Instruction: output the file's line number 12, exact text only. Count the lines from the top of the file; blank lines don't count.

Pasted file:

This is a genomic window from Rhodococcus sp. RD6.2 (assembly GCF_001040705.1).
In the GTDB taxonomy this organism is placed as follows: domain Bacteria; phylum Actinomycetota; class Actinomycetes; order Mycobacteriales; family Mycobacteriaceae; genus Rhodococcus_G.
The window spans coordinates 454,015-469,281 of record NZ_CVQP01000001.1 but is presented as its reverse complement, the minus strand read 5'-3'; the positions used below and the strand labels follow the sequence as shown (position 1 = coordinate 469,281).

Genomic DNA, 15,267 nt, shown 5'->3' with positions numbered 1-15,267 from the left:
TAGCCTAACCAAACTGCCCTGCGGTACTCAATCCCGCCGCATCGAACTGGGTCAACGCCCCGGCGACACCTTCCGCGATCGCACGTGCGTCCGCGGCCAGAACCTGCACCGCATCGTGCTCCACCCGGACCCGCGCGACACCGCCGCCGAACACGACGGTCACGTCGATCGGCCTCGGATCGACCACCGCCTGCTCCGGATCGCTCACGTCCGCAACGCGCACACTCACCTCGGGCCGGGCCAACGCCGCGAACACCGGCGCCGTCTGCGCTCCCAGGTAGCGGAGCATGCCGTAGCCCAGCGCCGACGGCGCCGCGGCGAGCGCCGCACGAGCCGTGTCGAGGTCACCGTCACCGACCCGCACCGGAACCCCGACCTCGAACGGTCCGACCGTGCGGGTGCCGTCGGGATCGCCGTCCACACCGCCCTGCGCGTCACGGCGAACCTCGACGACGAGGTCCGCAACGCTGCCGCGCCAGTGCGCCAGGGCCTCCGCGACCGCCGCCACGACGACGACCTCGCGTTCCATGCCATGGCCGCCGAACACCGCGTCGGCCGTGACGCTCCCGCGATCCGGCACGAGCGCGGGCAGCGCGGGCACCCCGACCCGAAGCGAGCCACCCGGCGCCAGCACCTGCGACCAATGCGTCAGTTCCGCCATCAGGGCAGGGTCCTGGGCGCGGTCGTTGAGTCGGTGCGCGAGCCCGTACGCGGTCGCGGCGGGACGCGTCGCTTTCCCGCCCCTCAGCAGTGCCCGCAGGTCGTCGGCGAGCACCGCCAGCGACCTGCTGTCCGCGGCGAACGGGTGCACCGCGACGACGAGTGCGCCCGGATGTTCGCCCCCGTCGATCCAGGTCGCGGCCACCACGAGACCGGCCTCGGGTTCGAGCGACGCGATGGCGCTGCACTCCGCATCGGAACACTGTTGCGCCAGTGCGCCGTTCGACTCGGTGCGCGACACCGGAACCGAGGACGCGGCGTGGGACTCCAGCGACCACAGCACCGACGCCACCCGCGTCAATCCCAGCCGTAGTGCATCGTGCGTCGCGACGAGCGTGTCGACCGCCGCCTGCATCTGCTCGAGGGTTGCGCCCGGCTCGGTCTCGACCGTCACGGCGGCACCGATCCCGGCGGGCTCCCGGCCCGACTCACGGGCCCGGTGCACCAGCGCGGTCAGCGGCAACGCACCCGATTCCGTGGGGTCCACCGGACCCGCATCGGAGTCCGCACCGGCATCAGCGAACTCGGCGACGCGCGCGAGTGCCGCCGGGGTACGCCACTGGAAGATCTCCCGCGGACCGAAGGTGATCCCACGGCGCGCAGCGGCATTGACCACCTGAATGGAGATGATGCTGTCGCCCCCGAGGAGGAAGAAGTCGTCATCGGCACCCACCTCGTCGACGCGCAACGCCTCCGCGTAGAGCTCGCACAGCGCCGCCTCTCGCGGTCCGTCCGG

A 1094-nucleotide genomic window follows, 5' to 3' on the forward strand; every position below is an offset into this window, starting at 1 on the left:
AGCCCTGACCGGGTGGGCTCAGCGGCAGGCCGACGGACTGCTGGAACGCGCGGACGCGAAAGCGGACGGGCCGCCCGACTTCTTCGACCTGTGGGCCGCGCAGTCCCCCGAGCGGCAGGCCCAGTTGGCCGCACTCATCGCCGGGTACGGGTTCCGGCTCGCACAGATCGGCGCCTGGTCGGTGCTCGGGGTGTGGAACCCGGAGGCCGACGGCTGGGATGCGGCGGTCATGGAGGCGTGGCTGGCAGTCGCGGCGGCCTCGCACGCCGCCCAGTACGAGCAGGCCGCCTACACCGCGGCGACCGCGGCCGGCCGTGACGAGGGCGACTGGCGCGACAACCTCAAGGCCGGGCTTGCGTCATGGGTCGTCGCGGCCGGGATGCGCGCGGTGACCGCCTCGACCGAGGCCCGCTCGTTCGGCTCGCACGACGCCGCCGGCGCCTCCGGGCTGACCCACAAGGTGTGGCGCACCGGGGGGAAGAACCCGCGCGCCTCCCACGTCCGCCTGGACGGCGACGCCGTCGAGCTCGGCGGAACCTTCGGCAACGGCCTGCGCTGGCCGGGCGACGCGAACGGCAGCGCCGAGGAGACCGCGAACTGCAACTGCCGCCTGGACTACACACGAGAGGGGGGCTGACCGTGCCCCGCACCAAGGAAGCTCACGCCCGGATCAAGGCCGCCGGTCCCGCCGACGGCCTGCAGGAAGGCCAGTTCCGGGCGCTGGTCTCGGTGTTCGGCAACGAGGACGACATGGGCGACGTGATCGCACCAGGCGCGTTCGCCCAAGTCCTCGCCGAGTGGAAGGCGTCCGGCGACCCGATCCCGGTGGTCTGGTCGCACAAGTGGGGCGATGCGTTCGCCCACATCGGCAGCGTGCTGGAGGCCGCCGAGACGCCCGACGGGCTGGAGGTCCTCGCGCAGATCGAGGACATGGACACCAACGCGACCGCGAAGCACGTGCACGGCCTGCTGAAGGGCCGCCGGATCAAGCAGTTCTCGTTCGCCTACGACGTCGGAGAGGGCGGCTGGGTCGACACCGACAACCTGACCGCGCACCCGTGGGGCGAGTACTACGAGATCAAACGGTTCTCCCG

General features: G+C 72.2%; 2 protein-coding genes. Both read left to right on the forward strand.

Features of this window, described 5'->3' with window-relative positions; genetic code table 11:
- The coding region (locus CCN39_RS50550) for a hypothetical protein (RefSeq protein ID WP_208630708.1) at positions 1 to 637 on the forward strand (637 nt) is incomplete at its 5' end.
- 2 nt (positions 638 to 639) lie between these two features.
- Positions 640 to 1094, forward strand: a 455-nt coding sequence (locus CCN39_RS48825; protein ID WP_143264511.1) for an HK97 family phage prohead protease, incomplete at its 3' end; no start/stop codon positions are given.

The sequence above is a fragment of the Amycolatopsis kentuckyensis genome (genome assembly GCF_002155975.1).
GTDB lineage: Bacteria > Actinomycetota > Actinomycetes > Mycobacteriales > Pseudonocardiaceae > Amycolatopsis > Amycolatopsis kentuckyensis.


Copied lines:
- Positions 640 to 1094, forward strand: a 455-nt coding sequence (locus CCN39_RS48825; protein ID WP_143264511.1) for an HK97 family phage prohead protease, incomplete at its 3' end; no start/stop codon positions are given.